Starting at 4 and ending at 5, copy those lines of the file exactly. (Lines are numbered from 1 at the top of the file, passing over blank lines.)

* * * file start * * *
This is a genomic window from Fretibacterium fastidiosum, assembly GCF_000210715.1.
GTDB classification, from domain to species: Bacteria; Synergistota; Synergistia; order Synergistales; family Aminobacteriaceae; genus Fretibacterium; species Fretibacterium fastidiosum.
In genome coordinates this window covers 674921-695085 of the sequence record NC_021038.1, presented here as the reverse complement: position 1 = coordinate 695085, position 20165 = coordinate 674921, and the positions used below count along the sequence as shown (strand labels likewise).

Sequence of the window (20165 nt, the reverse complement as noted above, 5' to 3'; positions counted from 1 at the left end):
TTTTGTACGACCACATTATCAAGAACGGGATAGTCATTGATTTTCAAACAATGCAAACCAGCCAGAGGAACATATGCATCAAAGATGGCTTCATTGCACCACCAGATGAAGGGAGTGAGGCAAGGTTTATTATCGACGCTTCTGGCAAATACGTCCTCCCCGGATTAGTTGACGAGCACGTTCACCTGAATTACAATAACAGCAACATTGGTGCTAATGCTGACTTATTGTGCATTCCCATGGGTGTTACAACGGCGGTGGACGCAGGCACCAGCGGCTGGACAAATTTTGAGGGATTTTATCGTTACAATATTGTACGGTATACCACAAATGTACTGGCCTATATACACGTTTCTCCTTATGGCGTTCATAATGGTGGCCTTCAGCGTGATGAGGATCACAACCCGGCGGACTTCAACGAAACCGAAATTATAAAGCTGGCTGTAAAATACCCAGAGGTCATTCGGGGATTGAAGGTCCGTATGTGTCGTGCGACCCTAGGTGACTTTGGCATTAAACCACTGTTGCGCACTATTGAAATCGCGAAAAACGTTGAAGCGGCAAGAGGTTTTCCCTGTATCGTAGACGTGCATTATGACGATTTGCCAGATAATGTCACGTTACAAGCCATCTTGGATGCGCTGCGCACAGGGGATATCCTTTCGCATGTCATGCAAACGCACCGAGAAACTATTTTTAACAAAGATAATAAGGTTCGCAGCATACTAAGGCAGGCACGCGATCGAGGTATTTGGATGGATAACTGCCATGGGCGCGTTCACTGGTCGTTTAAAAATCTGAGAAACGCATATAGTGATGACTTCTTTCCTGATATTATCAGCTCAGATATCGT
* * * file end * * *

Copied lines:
Sequence of the window (20165 nt, the reverse complement as noted above, 5' to 3'; positions counted from 1 at the left end):
TTTTGTACGACCACATTATCAAGAACGGGATAGTCATTGATTTTCAAACAATGCAAACCAGCCAGAGGAACATATGCATCAAAGATGGCTTCATTGCACCACCAGATGAAGGGAGTGAGGCAAGGTTTATTATCGACGCTTCTGGCAAATACGTCCTCCCCGGATTAGTTGACGAGCACGTTCACCTGAATTACAATAACAGCAACATTGGTGCTAATGCTGACTTATTGTGCATTCCCATGGGTGTTACAACGGCGGTGGACGCAGGCACCAGCGGCTGGACAAATTTTGAGGGATTTTATCGTTACAATATTGTACGGTATACCACAAATGTACTGGCCTATATACACGTTTCTCCTTATGGCGTTCATAATGGTGGCCTTCAGCGTGATGAGGATCACAACCCGGCGGACTTCAACGAAACCGAAATTATAAAGCTGGCTGTAAAATACCCAGAGGTCATTCGGGGATTGAAGGTCCGTATGTGTCGTGCGACCCTAGGTGACTTTGGCATTAAACCACTGTTGCGCACTATTGAAATCGCGAAAAACGTTGAAGCGGCAAGAGGTTTTCCCTGTATCGTAGACGTGCATTATGACGATTTGCCAGATAATGTCACGTTACAAGCCATCTTGGATGCGCTGCGCACAGGGGATATCCTTTCGCATGTCATGCAAACGCACCGAGAAACTATTTTTAACAAAGATAATAAGGTTCGCAGCATACTAAGGCAGGCACGCGATCGAGGTATTTGGATGGATAACTGCCATGGGCGCGTTCACTGGTCGTTTAAAAATCTGAGAAACGCATATAGTGATGACTTCTTTCCTGATATTATCAGCTCAGATATCGT